Singapore-Hong Kong air travel bubble will start from Nov 22
Those travelling will have to test negative for COVID-19 before departure and only 200 travellers are allowed per day for now.
Those looking to travel to Hong Kong for leisure can soon do so!
On Wednesday (Nov 11), the Ministry of Transport (MOT) announced the air travel bubble between Singapore and Hong Kong will start on Nov 22.
There will be one flight a day for 200 travellers into Hong Kong and Singapore. This will be increased to two flights a day from Dec 7.
“The Singapore-Hong Kong Air Travel Bubble enables us to achieve two objectives at the same time – open up our borders in a controlled manner, while maintaining safety in our societies,” Transport Minister Ong Ye Kung said.
“While we may be starting small, this is an important step forward. I have no doubt both Singapore and Hong Kong will cooperate fully to make this scheme work.”
To be eligible for the air travel bubble, travellers must have remained in Singapore or Hong Kong in the last 14 consecutive days prior and must take dedicated flights.
They will also need to test negative 72 hours before their scheduled departure date on mutually recognised COVID-19 polymerase chain reaction (PCR) tests.
Unlike reciprocal green lanes, travellers under the bubble will have no restrictions on their travel purpose and will be exempt from quarantine or stay-home notice requirements.
How can one get tested then?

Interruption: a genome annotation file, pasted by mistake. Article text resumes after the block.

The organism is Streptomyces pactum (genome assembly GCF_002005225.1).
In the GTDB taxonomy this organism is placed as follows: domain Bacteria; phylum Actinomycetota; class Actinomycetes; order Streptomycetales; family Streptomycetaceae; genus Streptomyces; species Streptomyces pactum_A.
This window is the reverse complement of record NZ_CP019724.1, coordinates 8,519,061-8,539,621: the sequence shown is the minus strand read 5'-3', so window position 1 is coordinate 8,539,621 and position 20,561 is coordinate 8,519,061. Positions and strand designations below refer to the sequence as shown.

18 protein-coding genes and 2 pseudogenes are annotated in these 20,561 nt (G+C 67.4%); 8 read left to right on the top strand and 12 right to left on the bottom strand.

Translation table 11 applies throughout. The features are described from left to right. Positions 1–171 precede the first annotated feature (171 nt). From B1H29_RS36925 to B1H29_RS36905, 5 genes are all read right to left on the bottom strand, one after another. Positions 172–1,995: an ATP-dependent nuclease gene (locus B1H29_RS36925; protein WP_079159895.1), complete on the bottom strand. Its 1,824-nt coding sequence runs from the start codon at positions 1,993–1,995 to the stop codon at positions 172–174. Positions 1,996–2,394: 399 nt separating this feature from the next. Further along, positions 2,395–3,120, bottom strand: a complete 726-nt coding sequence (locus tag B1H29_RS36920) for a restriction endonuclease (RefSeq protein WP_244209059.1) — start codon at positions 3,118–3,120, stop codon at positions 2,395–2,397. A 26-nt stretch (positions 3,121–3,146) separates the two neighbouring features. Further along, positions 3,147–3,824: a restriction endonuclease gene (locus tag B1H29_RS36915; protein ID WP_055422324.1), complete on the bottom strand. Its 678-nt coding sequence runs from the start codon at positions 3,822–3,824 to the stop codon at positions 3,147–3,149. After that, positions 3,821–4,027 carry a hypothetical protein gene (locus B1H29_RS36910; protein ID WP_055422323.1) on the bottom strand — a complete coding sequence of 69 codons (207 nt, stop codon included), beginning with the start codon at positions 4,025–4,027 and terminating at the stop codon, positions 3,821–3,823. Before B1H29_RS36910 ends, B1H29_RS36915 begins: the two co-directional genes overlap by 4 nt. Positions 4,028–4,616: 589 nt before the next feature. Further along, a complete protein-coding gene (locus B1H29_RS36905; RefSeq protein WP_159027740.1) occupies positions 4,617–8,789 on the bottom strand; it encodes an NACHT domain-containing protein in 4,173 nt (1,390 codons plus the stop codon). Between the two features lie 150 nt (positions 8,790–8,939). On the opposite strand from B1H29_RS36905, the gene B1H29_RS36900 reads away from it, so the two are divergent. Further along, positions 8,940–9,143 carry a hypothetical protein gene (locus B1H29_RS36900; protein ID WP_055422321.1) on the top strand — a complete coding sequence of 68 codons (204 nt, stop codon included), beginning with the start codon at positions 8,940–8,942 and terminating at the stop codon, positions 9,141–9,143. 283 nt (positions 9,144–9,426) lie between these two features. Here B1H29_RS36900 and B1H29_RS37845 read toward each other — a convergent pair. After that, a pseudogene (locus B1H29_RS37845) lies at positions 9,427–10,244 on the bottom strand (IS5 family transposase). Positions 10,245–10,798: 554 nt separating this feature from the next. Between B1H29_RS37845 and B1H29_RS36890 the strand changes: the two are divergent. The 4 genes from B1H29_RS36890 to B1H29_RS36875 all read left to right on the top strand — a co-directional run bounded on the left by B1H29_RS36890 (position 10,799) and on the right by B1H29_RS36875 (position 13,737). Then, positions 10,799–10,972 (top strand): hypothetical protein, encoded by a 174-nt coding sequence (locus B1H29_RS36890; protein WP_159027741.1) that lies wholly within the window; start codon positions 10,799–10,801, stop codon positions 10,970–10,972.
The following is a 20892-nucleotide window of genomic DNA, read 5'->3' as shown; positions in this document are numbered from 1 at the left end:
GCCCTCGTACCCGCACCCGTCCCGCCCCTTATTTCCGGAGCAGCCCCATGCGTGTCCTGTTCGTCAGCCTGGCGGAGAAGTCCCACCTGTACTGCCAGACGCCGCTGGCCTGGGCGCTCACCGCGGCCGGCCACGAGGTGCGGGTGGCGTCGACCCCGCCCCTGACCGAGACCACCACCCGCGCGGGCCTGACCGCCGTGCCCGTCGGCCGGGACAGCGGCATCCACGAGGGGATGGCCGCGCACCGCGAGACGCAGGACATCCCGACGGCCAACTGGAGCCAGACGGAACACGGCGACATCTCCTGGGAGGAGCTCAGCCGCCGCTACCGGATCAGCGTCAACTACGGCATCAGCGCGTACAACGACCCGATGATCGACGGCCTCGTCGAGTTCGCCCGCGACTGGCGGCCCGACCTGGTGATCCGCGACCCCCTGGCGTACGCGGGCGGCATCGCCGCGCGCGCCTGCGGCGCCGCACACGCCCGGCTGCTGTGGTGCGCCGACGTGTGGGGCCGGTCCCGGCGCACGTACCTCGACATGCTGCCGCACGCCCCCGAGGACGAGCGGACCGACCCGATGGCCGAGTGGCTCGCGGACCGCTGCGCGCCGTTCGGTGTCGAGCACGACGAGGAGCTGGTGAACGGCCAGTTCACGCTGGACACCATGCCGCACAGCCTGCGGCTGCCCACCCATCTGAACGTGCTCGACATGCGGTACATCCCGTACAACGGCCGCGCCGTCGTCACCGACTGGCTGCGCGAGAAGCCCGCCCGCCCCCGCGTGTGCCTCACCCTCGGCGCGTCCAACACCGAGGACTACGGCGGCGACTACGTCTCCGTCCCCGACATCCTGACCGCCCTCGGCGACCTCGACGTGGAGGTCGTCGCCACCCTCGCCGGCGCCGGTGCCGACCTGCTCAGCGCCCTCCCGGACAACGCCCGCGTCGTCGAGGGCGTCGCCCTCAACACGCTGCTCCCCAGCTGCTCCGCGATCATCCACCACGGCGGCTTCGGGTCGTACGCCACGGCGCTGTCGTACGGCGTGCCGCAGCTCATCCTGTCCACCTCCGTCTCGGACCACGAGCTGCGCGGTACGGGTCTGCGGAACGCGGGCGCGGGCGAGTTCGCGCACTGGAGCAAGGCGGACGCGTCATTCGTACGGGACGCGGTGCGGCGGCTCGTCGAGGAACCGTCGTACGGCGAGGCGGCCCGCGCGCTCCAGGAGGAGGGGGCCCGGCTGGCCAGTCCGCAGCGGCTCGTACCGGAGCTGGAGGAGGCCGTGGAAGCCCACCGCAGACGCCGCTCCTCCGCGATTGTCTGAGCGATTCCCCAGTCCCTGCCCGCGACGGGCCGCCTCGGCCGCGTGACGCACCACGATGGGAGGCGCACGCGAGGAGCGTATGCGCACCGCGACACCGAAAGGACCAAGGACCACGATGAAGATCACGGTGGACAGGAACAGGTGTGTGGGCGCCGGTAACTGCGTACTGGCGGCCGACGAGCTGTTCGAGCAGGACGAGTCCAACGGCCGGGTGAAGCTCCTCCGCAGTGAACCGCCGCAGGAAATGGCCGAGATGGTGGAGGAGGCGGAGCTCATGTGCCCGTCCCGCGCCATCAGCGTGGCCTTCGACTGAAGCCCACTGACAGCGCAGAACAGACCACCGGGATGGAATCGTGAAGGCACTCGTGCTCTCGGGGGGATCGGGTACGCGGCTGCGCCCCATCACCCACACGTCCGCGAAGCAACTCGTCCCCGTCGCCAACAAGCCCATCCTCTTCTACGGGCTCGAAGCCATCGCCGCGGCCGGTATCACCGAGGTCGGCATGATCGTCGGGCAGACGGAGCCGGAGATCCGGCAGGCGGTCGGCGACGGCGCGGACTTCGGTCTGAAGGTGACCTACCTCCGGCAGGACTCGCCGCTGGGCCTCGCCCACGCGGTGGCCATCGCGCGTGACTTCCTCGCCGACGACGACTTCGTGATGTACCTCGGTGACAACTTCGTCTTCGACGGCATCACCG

For the Singapore to Hong Kong route, travellers will need two things: apply for approval to take the PCR test at least seven days before departure and a confirmed flight ticket to Hong Kong.
Once they receive an approval via email, they can take the test at a recognised clinic or testing centre.
They will also have to take a COVID-19 test at Hong Kong International Airport upon arrival.
Similarly, there will be recognised clinics in the city where travellers can do the PCR test for those on the Hong Kong to Singapore route.
However, the bubble will be suspended for two weeks if the average number of daily unlinked cases over a seven-day period is more than five in either country.
The arrangement will only resume if the number of cases drops below five on the last day of the suspension period.
While in either city, travellers must comply with prevailing health and safe distancing measures and that includes the wearing of masks and restrictions on group gatherings.
Should travellers become COVID-19 positive while in Singapore or Hong Kong, they will have to bear the full cost of any medical treatment, subject to prevailing medical and healthcare policies.